by Megan Fath
Both conducting and participating in a research interview can feel a bit like a first date.
The exchange is a thoughtful one as each party is in the process of learning and accessing. A good rapport creates comfort, more freely flowing conversation and opportunity to open up. Extra care is taken to not say the “wrong thing” or jump to certain questions too early (that might trigger a bolt for the check and the door). Ever been asked how many children you wanted on a first date? Like a date, the interview dialogue has a flow and dynamic as it evolves over the course of the event.
Regardless of whether your research is exploration or concept validation, start broad and slowly “funnel” or narrow your way down to product-level or design specificity. Below are some guidelines that start at the top of the funnel and work their way down.
Get to know your participant by starting off with a few opening questions that aren’t too specific to your research topic, this will get them comfortable. A bit about their occupation and family will help you understand the context in which they live and a sense of their priorities. The information this elicits will also help dimensionalize your participants when you share insights with your team later. A few minutes in you’ll observe more relaxed body language thus setting up the stage for the next step into the dialogue.
Problem Understanding Before Problem Solving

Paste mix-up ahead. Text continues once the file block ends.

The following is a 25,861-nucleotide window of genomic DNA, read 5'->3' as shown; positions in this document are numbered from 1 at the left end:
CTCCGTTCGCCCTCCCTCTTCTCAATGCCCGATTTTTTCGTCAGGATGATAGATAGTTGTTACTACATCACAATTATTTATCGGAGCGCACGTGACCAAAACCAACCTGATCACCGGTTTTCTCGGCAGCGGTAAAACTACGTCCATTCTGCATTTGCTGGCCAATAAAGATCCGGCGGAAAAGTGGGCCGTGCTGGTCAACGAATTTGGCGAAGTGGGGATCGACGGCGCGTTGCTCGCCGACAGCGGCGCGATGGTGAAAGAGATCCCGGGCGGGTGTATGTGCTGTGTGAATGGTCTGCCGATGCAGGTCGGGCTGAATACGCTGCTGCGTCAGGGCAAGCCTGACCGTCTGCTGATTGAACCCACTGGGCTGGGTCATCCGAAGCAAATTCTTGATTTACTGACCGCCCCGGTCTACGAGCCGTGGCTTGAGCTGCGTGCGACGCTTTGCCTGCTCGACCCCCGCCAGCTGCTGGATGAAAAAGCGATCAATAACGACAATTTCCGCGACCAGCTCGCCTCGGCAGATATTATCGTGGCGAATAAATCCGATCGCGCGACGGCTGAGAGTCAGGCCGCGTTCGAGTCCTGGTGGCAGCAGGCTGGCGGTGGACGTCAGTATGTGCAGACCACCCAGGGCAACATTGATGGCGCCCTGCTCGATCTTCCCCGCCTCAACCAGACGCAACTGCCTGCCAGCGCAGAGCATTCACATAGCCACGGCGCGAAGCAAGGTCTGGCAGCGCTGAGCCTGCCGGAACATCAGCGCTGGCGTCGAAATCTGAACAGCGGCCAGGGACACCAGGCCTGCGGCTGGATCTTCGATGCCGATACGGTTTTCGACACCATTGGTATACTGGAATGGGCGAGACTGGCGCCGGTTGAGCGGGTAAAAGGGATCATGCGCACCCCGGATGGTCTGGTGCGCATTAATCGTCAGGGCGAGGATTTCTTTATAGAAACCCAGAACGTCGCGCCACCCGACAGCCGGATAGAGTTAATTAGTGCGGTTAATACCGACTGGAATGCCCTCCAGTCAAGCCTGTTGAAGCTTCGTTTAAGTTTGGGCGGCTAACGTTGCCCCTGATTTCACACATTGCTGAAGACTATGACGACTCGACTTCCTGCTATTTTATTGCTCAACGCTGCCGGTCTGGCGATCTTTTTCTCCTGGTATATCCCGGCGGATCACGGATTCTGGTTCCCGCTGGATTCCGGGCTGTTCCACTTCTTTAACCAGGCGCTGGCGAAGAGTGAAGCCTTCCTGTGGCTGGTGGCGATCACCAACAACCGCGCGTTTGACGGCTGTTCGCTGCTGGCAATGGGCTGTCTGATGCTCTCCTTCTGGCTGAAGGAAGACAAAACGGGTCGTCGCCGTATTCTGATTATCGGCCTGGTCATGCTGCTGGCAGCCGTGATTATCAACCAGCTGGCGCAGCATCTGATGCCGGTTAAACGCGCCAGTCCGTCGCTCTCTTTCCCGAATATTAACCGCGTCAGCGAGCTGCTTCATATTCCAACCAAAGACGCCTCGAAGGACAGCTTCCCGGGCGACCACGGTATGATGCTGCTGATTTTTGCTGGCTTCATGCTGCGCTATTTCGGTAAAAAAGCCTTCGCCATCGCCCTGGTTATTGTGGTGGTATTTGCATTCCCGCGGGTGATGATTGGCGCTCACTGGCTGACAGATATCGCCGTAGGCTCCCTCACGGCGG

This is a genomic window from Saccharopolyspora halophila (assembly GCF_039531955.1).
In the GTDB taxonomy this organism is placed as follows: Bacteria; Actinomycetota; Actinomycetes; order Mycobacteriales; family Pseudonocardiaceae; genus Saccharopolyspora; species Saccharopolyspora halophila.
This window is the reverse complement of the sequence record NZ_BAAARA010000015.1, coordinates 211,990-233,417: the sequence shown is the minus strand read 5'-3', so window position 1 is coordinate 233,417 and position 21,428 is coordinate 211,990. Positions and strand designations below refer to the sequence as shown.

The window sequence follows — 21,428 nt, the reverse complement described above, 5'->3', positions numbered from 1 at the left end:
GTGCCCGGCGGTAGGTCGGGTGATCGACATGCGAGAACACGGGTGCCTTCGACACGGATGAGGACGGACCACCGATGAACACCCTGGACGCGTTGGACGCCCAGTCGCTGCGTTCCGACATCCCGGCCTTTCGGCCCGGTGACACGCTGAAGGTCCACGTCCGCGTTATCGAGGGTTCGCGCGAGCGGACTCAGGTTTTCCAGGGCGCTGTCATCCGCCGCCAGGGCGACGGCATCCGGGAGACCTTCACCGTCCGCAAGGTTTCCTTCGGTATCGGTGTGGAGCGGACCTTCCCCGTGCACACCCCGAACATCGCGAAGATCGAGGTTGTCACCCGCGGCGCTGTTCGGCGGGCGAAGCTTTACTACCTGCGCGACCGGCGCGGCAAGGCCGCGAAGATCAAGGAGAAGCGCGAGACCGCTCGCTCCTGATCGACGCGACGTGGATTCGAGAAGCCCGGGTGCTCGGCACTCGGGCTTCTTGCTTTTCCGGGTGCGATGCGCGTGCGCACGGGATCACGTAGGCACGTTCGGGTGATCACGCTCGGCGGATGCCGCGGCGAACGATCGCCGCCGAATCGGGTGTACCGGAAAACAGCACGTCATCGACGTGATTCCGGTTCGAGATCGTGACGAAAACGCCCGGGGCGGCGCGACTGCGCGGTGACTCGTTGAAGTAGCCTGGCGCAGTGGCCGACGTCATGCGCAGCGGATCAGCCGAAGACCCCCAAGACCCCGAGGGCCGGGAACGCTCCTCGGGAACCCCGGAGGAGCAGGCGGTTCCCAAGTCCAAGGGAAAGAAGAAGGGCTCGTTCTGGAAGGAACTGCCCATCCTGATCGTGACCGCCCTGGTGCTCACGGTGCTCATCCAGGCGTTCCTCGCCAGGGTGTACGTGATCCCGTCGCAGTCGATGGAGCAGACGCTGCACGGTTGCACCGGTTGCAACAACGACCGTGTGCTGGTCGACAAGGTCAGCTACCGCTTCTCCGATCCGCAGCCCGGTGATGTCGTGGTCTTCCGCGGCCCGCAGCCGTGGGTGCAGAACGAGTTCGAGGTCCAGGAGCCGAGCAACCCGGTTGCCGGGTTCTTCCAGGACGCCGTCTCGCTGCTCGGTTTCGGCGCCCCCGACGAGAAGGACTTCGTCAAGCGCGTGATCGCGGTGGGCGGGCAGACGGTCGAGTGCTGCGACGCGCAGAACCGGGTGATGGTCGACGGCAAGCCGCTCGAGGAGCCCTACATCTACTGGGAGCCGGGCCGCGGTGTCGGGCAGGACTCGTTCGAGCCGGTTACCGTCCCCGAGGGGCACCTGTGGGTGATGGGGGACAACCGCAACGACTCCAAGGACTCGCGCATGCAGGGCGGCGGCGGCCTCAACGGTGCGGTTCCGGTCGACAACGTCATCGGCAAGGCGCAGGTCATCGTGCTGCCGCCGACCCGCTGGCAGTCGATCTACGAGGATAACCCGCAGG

Before jumping into a series of questions directed at helping your design team solve a problem, step back and ask questions aimed at understanding the problem. Imagine that you are beginning at the top of the funnel and start broad.
Understand the user’s perception and context of problem space. Ask questions to help understand and define the problem through the user’s eyes. This will help contextualize the problem and impart meaning. Example scenario: suppose you are trying to create an improved online shopping experience for music. Before jumping to the current site or proposed new solutions, begin the conversation by understanding the participant’s passion and habits around music. This will help contextualize your site concepts within a larger set of experiences, activities and tools.
Adopt Their Language
Discovering the user’s language is an invaluable insight for future design development. As part of a project team, you likely have developed your own set of words and prescribed meaning. These may not be the same as your intended user’s. Be aware of the language you are using during an interview and adopt the language of your interviewee.
As the dialogue proceeds down the funnel from problem understanding to a series of questions aimed at problem solving, participants may struggle to articulate their thoughts. Keep in mind that they do not have backgrounds as designers. To aid the dialogue, it is helpful to draw on examples, stories and scenarios shared earlier in the interview. Also bring several different visualizations. Comparisons are a helpful method to elicit insight. For example, using the previous music scenario, ask the participant to also walk-you through other online retail music sites that they use (not just your client’s).
Use this as a reference to create your own research discussion guide.
Image courtesy of Jason Bacher
1. To help create a natural flow, prepare and practice the interview ahead of time. Use your partner or a friend as a test subject. This will help you visualize the conversation.
2. Be flexible during the interview. Following the order of questions on your discussion guide will feel forced. If the participant begins mentioning a subject you planned on discussing later, go with it. And be prepared to go off script.
3. Follow-up questions with these: Why? Tell me a story. How did that make you feel? Tell me more.
1. Check out Designing and Conducting Ethnographic Research (Ethnographer’s Toolkit) and The Ethnographic Interview.